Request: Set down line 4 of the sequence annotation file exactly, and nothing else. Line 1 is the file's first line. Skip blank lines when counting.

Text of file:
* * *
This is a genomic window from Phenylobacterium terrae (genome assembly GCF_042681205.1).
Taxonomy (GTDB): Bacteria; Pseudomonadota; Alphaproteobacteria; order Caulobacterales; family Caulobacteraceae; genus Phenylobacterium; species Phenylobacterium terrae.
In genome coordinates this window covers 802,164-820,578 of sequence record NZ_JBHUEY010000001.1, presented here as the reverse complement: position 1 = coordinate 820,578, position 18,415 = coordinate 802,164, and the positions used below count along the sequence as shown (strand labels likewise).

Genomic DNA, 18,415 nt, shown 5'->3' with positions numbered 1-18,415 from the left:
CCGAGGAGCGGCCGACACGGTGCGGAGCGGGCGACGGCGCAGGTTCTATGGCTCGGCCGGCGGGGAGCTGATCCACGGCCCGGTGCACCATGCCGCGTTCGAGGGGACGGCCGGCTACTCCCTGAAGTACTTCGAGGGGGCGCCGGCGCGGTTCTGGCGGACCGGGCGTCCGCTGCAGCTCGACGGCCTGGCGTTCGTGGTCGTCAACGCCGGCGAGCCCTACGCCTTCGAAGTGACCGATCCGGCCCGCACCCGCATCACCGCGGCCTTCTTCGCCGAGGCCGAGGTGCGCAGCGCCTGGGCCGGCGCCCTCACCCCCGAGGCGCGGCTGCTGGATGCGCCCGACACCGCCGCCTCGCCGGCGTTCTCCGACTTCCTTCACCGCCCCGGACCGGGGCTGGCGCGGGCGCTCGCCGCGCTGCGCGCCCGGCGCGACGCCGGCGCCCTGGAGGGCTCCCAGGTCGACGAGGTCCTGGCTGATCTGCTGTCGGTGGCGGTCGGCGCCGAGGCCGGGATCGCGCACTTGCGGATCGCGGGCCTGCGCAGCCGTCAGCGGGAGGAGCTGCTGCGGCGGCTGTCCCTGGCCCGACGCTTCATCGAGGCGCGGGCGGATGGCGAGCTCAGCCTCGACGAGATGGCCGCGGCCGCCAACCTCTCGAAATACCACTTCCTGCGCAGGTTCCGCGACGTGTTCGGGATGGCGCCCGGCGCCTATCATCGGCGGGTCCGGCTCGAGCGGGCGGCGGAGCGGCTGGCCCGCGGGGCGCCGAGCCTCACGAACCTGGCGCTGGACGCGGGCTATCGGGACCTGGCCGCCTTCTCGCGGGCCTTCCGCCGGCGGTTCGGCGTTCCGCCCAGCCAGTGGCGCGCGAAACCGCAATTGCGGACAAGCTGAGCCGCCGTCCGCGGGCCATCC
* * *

Genomic DNA, 18,415 nt, shown 5'->3' with positions numbered 1-18,415 from the left: